Brooke Birmingham, the 28 year old blogger from Quad Cities behind brookenotonadiet.com, managed to lose a whopping 172 pounds over the past four-and-half years. Her amazing weight loss success story managed to capture the attention of Shape magazine. The well known publication wanted to make a success story to present her amazing journey and contacted her for an interview a week ago.
The problem came after the interview, when the magazine refused to use the bikini photo she sent them to include for the feature and asked for a different picture of her wearing a shirt.
Shape magazine’s refusal to include the photo she sent them made Brooke furious, since she perceived it as a veiled refusal to offer a clear, realistic view of how bodies look like after losing such an impressive amount of weight, especially given the fact that many other similar features on the magazine’s website don’t abide the same principle.
This was the moment when her refusal to send a different picture and her response to the magazine managed to become viral.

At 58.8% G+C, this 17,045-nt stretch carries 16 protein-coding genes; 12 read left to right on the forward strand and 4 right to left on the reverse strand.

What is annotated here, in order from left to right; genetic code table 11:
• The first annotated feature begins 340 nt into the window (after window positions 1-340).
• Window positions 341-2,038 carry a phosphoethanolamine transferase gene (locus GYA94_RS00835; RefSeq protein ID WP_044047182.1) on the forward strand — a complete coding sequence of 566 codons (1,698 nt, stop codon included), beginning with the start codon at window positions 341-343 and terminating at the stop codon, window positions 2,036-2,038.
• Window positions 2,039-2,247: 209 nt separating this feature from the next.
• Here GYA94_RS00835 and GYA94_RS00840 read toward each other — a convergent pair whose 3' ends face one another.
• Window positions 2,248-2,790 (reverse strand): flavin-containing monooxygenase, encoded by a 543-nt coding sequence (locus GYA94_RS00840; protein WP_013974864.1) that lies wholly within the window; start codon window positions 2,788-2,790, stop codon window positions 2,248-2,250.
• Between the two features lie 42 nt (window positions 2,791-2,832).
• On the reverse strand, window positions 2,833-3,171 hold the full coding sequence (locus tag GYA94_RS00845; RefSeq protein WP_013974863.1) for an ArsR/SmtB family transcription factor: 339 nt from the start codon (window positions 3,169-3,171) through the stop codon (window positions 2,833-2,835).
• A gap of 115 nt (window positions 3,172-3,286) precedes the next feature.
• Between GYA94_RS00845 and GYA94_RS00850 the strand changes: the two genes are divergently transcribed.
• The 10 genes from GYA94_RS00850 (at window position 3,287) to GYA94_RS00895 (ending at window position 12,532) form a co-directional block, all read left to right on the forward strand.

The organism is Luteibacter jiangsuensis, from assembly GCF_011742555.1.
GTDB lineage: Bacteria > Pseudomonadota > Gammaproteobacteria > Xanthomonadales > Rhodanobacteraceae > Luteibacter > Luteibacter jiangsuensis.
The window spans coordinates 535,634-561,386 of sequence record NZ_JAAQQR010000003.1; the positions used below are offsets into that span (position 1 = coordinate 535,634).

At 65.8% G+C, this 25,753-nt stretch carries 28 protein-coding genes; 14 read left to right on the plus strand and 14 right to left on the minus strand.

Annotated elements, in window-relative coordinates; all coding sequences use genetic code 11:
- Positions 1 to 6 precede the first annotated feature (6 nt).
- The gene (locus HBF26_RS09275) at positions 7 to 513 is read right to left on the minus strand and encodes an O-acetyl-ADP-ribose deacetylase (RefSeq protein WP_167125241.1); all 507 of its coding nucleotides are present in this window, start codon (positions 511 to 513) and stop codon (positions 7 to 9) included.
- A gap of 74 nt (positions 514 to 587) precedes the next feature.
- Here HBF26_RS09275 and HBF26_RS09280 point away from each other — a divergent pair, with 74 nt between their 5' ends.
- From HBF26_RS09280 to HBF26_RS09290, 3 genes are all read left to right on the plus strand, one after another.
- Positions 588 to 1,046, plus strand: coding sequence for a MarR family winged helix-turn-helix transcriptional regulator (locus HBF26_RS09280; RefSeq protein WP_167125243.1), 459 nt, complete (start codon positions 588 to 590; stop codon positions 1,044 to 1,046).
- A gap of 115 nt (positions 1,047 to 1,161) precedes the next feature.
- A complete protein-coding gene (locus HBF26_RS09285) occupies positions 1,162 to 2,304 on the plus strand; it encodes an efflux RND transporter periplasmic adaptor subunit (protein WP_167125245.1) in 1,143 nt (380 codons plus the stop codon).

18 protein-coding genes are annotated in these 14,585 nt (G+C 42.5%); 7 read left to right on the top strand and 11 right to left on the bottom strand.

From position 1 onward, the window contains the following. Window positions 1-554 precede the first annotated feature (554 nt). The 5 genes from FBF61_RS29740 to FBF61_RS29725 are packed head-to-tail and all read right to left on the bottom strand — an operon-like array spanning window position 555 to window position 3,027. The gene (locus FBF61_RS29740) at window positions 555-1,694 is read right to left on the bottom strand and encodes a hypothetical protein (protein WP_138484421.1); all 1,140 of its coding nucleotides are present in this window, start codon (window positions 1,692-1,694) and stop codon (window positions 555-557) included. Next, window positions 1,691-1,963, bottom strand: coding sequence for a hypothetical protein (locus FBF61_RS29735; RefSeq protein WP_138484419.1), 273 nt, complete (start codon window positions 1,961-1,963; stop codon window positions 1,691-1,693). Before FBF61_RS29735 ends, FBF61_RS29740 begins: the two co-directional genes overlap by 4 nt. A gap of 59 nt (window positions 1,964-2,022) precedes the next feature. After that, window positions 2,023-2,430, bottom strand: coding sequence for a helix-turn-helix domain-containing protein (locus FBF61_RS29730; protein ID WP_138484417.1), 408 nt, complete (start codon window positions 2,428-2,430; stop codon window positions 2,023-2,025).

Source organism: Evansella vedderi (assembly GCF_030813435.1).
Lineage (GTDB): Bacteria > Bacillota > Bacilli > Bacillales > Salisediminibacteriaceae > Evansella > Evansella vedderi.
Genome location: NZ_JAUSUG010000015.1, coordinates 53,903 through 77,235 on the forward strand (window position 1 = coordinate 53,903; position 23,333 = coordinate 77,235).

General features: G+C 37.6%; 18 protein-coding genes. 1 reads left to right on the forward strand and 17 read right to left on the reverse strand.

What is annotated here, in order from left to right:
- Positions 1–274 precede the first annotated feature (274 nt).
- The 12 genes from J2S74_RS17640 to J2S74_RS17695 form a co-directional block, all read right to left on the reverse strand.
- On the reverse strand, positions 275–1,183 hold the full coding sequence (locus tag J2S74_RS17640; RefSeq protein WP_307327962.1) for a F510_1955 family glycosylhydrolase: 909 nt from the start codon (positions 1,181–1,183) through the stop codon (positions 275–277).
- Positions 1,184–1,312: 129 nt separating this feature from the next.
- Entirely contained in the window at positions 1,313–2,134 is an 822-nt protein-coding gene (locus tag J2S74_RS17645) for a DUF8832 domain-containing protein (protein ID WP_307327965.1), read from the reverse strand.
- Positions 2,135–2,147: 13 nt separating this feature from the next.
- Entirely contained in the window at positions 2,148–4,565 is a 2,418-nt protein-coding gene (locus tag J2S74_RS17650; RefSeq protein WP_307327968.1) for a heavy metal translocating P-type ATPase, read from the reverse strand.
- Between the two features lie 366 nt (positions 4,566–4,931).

In a recent blog post titled “Why I Refused to Put a Shirt on For Shape”, the blogger explained her position: “If anything, they should want my picture on their site. My body is real, not photoshopped or hidden because I feel like I should be ashamed. This is a body after losing 172 pounds, a body that has done amazing things, and looks AMAZING in a freaking bikini.”
Shape magazine’s response to the controversy came soon after. The magazine’s reps stated that the issue was a result of a misunderstanding and that the picture Brooke sent will be published. “This is a result of a misunderstanding with a freelance writer. This does not represent Shape’s editorial values and the comments made about Shape’s ‘editorial policy’ are absolutely untrue. Shape prides itself on empowering and celebrating women like Brooke, and any indication that we would not run the piece with the photo provided was wrong, as we would have been proud to share her inspirational story,” a spokesperson told E!Online.
See also:How Real Women Look After Pregnancy ProjectThe Plastic Bodies Campaign Explores Unrealistic Beauty Standards